Helplessness. Hopelessness. These were two of my predominant feelings as I read Barbara Kingsolver’s recent Pulitzer prize–winning novel Demon Copperhead. The story was full of laughter and delight, too. But the bleak realities surrounding the main character in this coming-of-age story carried a heavy and haunting sense of inevitability. Damon (called “Demon”) is born to a teen mom in rural poverty in Appalachia. The deck seems stacked against him as he experiences abuse, food insecurity, theft, family dissolution, homelessness, prejudice, and a slew of unfair circumstances. Underlying it all is the prevalence of opioid addiction in the region, touching nearly every life in the story and leaving destruction in its wake.

There’s a brief vignette in the novel—at a time when Demon is hungry, homeless, and penniless—in which he interacts with a preacher. This pastor helps him in a small but practical way. He gives Demon a ride, has an empathetic conversation with him, and gives him a dollar when he drops him off. But when the pastor drives away, leaving Demon alone on the roadside, I kept thinking, Couldn’t you do more?

S. J. Dahlman’s reporting details the real-life, pervasive impact of opioid addiction in Appalachia. The overwhelming scope of the crisis can cause Christians in the region to feel helpless or hopeless, leading some to be in denial about addiction’s reach even in their own congregations. For others, the seeming insurmountability of the problem can lead to a sense of inertia.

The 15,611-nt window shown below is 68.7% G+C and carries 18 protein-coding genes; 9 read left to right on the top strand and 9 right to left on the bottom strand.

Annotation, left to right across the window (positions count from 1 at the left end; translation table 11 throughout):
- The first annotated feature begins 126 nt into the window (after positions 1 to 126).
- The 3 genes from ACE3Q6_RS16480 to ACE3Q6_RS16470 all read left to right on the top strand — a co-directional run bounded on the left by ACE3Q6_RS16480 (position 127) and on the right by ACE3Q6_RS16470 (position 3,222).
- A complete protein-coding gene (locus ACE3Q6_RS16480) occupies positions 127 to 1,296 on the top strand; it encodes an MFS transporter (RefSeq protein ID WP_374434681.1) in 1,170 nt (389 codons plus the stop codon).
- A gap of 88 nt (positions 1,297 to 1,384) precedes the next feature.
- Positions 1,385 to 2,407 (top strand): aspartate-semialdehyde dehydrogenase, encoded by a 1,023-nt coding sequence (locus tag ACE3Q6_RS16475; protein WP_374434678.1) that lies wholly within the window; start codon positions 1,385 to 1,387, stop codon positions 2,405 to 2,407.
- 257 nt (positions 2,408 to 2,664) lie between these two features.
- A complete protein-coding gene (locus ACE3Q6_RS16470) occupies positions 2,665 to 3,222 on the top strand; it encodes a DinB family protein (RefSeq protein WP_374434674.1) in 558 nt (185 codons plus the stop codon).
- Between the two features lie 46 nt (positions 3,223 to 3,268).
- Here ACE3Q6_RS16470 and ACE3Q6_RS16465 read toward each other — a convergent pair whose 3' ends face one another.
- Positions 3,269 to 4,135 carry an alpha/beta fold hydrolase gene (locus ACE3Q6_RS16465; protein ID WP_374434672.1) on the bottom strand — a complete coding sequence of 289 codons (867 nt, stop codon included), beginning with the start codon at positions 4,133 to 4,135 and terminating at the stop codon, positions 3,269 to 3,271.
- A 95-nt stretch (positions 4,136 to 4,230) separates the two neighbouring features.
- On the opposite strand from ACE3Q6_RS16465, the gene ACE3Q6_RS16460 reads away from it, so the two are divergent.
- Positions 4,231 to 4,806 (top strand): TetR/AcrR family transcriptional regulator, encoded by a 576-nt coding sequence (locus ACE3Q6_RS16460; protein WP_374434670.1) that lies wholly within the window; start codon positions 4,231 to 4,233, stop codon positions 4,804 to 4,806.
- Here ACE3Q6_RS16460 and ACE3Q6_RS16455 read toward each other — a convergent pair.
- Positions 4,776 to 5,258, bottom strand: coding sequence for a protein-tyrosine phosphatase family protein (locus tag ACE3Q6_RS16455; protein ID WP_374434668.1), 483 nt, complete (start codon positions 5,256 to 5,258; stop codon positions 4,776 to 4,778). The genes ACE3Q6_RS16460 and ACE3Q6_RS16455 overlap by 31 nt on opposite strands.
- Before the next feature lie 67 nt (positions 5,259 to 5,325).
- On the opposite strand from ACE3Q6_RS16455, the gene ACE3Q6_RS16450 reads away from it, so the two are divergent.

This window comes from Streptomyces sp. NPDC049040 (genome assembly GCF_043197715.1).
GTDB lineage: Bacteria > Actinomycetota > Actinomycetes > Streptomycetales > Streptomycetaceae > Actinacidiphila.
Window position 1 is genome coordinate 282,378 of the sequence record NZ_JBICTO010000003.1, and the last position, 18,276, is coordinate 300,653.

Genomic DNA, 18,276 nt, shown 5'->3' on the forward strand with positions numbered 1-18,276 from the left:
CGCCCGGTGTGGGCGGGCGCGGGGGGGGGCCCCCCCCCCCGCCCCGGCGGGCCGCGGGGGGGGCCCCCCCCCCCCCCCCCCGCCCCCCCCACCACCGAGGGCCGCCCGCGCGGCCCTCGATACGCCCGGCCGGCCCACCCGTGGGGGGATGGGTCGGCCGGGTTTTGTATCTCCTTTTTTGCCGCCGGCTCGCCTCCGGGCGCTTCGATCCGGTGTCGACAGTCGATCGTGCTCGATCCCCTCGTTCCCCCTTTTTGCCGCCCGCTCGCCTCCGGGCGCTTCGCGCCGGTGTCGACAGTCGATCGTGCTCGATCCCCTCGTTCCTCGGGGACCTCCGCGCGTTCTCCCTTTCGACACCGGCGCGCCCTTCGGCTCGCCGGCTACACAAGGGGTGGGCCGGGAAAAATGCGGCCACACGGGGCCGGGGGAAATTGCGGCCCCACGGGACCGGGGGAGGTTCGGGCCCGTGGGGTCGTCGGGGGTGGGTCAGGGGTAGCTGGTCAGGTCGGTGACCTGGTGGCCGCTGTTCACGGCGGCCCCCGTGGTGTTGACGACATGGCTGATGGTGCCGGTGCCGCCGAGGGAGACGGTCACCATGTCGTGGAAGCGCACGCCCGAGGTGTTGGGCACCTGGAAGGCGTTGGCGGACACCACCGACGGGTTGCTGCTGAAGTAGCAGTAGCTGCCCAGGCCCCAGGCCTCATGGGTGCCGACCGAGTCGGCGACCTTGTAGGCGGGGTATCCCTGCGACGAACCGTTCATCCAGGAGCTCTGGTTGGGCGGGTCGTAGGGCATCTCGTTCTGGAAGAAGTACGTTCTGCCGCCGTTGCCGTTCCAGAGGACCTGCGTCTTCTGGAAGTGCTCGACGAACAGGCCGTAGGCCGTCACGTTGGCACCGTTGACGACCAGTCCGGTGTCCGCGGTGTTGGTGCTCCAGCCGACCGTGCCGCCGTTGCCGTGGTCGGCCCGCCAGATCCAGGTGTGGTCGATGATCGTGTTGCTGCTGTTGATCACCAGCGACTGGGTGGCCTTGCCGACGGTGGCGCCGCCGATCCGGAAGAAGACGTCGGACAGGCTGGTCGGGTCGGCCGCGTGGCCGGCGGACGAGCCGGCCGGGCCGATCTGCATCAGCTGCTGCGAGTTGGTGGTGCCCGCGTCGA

But in “With Eyes to See Addiction, Appalachian Churches Respond to Opioids Crisis,” Dahlman highlights the stories of Christians responding to the promptings of the Spirit to move beyond denial or helplessness into active, practical ministry. The type of ministry these churches provide varies, from developing long-term residential recovery programs to assisting the children of addicts with food and clothing to coordinating transportation for those recovering who are trying to rebuild their lives. Unlike the momentary help of the fictional preacher in Demon Copperhead, these Christians minister in substantial, ongoing ways. As one such pastor, Lisa Bryant, told Dahlman, “When we see somebody struggling with addiction, we see the image of God in them.”

Kelli B. Trujillo is CT’s print managing editor.

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